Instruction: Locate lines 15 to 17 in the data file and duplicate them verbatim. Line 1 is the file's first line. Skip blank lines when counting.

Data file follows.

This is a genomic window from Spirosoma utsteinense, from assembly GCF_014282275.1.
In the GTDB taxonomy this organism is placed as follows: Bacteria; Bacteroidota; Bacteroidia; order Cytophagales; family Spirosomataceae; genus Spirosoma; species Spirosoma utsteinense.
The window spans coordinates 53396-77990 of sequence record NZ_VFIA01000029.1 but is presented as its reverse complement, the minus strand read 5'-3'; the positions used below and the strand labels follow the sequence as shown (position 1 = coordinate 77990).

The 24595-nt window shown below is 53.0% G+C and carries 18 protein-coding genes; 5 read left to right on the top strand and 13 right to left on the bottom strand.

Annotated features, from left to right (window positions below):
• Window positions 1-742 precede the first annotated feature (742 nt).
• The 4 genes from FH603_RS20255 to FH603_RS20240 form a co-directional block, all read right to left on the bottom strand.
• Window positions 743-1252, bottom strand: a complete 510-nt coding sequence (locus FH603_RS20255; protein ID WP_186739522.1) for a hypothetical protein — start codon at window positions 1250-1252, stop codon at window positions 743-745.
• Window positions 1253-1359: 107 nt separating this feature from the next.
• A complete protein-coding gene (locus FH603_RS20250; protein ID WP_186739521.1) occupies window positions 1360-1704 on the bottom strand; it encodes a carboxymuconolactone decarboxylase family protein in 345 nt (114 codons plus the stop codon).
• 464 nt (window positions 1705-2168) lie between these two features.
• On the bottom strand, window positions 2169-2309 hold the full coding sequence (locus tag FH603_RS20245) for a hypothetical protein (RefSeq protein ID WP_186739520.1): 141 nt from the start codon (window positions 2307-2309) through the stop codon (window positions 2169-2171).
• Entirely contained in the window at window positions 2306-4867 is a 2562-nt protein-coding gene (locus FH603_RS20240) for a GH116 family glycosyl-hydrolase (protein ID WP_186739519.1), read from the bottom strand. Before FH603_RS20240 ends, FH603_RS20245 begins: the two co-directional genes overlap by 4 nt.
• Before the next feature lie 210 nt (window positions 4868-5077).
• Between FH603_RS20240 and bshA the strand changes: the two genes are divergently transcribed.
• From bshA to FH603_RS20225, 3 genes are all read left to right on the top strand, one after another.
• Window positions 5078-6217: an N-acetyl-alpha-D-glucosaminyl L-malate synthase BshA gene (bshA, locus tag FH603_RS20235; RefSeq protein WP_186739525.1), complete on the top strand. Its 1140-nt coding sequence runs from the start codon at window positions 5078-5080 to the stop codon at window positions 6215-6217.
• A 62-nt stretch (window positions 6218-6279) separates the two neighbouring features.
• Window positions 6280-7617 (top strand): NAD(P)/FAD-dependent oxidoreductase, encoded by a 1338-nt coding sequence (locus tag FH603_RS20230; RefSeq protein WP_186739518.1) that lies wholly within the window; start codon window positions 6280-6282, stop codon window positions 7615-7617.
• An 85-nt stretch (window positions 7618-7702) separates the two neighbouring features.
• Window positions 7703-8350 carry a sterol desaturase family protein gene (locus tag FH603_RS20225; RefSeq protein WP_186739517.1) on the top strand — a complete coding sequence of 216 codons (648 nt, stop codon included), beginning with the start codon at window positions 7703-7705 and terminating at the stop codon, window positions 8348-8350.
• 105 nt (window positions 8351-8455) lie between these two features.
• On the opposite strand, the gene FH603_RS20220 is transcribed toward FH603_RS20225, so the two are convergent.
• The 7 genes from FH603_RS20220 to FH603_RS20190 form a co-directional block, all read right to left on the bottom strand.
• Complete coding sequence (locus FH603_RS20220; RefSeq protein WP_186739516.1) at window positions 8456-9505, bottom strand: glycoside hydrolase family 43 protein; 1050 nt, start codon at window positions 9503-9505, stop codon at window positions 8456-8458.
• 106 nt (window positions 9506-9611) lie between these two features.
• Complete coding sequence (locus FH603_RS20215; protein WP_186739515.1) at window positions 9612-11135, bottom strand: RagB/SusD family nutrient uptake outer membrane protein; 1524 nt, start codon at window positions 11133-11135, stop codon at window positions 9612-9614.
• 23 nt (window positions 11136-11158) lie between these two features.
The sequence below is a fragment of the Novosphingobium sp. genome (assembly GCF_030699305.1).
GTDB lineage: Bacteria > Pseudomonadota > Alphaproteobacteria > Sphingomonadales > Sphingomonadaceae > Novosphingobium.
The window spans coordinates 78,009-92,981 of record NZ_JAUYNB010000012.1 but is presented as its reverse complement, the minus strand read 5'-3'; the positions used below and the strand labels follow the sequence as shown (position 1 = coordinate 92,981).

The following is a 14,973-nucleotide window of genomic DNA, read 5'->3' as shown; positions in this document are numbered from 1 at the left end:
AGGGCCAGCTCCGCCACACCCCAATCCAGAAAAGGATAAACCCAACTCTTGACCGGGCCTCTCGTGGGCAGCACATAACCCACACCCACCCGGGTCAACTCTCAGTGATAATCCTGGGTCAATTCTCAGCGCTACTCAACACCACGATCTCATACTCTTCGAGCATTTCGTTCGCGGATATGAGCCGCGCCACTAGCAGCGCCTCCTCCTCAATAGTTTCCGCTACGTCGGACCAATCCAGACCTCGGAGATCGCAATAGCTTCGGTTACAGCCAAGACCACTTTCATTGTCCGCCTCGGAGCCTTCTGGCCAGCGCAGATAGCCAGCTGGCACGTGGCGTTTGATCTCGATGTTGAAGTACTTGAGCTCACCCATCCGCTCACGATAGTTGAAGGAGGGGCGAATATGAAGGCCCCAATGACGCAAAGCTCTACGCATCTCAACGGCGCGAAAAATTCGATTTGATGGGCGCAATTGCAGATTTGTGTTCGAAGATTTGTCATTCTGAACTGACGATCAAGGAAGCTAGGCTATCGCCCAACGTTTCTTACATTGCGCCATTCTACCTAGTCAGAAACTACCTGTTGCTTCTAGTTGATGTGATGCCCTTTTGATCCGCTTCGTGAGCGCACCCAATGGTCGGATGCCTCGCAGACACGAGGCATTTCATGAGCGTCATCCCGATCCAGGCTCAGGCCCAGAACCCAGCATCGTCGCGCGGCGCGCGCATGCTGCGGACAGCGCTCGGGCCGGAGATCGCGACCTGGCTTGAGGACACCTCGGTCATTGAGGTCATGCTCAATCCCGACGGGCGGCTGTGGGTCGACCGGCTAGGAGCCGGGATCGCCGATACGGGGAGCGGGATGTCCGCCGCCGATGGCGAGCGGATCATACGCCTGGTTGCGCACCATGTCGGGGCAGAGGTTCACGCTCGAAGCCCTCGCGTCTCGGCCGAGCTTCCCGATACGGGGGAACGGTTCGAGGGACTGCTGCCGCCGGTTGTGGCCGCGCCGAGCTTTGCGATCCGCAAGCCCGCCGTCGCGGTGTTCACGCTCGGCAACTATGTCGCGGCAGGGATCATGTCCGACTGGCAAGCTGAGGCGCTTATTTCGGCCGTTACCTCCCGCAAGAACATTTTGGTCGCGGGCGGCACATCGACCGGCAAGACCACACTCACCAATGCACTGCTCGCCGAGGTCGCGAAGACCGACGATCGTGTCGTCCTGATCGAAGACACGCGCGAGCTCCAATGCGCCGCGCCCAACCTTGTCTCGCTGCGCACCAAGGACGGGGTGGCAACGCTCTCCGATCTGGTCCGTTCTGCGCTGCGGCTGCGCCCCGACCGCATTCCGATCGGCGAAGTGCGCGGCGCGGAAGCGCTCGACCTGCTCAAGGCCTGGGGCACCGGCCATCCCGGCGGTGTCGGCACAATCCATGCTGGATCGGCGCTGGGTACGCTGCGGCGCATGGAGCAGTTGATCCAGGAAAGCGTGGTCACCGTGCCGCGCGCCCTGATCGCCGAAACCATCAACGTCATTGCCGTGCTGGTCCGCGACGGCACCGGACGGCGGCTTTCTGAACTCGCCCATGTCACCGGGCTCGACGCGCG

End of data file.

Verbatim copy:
• Between FH603_RS20240 and bshA the strand changes: the two genes are divergently transcribed.
• From bshA to FH603_RS20225, 3 genes are all read left to right on the top strand, one after another.
• Window positions 5078-6217: an N-acetyl-alpha-D-glucosaminyl L-malate synthase BshA gene (bshA, locus tag FH603_RS20235; RefSeq protein WP_186739525.1), complete on the top strand. Its 1140-nt coding sequence runs from the start codon at window positions 5078-5080 to the stop codon at window positions 6215-6217.